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12 Comments

Bitcoin operates for free, it clarifies in mind what I've suspected all my life....that shunting around units of value isn't that hard. I'm frequently baffied by what backing exec's do to earn those 7 figure salaries. Not that much as it turns out.

The really revolutionary idea is the idea of a trustless, decentralised public ledger with which to store that value in. Currency is merely the first that the "Block Chain" is being used for, in the future it could be used for trading securities, property titles or even tracking reputation online.

In 1994 I signed up for a domain name and email account, a one off application fee and never have to pay again, I signed papers to that effect. All registered with Domainz. The reason why there were no further fees was that there was no further work to be done on my behalf by anyone, just the setup work. Then it all changed some years later.
Excuse me for being sceptical about the "free" bit.

12M bitcoin are in circulation out of 21M theoretical limit.
That implies that someone can release (i.e. sell) another 9M units. At USD500 a piece that works out to 4.5 billion dollars. Who gets this money?
Dejan

Hi Dejan,
Bitcoin has no central authority that can release new coins at whim, the rules are all set out in the protocol and to change them the majority of users would have to agree with the change.
Currently Bitcoins are being released at a rate of 25 every 10 minutes, these Bitcoins are the reward for the "miners" that secure the network and check for double spending. The more processing power the minings contribute, the more likely they are to receive the bitcoins.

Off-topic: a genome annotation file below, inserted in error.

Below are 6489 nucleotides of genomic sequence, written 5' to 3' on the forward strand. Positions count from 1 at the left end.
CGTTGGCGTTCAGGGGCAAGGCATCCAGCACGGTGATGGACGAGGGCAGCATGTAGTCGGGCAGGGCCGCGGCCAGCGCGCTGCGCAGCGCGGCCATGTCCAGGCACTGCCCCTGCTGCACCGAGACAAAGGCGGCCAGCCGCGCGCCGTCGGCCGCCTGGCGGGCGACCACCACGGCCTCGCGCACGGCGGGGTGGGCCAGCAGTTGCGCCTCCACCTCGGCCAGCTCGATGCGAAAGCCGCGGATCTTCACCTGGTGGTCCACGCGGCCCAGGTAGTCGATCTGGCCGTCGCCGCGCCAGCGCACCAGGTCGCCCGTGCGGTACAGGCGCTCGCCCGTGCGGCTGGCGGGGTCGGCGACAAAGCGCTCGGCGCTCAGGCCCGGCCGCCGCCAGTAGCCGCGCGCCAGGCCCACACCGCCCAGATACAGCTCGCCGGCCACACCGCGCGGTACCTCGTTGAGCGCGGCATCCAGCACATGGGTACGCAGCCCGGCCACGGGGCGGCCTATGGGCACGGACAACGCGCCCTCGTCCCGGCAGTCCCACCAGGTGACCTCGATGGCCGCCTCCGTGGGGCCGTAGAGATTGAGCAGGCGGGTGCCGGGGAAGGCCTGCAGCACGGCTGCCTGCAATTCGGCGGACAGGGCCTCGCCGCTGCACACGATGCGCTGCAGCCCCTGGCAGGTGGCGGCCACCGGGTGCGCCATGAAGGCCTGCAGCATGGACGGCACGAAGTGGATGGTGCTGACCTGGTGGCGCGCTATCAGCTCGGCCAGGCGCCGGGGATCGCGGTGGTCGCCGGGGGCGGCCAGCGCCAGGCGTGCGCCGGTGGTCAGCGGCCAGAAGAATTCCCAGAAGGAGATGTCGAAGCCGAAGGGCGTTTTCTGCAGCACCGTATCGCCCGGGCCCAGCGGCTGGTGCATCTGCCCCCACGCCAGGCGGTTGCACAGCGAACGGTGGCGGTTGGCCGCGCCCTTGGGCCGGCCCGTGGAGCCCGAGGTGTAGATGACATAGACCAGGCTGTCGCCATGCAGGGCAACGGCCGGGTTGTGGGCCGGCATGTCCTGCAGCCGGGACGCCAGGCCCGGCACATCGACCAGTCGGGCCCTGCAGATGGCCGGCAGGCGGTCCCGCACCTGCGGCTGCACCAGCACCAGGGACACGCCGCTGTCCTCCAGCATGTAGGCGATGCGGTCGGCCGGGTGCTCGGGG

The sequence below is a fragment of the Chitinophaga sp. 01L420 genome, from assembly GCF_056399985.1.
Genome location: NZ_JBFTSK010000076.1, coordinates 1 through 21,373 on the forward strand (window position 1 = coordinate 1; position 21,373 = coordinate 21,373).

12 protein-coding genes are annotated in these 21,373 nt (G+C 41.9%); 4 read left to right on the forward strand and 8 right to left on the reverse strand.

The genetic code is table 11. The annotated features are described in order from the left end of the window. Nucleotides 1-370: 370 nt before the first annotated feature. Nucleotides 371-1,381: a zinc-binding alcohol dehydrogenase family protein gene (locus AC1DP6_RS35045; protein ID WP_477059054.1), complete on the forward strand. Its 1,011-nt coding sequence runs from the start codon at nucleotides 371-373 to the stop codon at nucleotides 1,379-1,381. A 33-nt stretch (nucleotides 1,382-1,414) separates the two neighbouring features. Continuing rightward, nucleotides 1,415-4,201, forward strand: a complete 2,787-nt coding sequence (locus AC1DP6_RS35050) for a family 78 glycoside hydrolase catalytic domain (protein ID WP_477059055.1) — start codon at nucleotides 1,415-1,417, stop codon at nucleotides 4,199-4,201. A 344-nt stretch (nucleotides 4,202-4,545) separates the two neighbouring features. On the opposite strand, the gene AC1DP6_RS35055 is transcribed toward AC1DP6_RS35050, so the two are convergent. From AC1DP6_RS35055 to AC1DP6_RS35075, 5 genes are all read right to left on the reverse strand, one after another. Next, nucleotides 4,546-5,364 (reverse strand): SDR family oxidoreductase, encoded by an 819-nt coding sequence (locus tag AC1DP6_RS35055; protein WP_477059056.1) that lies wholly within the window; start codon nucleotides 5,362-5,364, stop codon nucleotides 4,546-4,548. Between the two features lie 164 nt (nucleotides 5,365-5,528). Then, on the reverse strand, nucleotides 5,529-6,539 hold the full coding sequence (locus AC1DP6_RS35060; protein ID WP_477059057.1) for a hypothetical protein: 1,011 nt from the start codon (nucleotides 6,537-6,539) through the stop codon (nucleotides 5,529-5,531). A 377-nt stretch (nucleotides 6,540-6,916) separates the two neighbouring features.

See more here: https://en.bitcoin.it/wiki/Controlled_Currency_Supply

I never said there is a central authority, I was just wondering who gets the 4.5 billion dollars, that's all.
With regular currency, this newly released money would go to the government to spend on building schools, roads and spying on its citizens.
With bitcoin it goes to IT geeks. Nice! Sounds like there is money to be made in mining these coins...
Very interesting.
Dejan
 
 

Doesn't stop anyone from releasing another version of the Bitcoin - that's a big risk
http://www.theage.com.au/business/world-business/is-bitcoin-more-than-a-passing-fad-20131126-2y79p.html
 

Bitcoin has the potentual to be an amazing currency once fully understood.
Many businesses are accepting bitcoin around the world.
A few New Zealand companies are listed in the Bitcoin Search Engine.
In my view Bitcoin is much like a loyalty currency it can be earned and redeemed for product.
Any business looking at accepting bitcoin can find out more information by going to bitpay. Just click the link. https://bitpay.com?oid=1033_1

The people who "mine" it get the money. In short: new bitcoins are only "discovered" through a lot of hard computations. If you discover a bitcoin (actually a block of 50), it's yours.

Would a hacker be able to break into the bitcoin servers or exchanges to steal, change creation rules to his/her advantage?

Bitcoin websites that have Bitcoin stored on their site could lose some of their money if they are not set up securely but the Bitcoin network itself cannot be compromised in this way as there is no central location to steal from. Only those with the keys can sign for a Bitcoin transaction, much like only those with a signature are meant to be able to sign for a cheque.

The rules of Bitcoin are set on a consensus basis, if you tried to change the rules then the rest of the network would reject your transactions.

The price of the digital currency bitcoin soared above $US1,000 for the first time on Wednesday, extending a surge this month after a US Senate hearing on virtual currencies.
http://www.businessday.com.au/business/world-business/bitcoin-breaks-thr...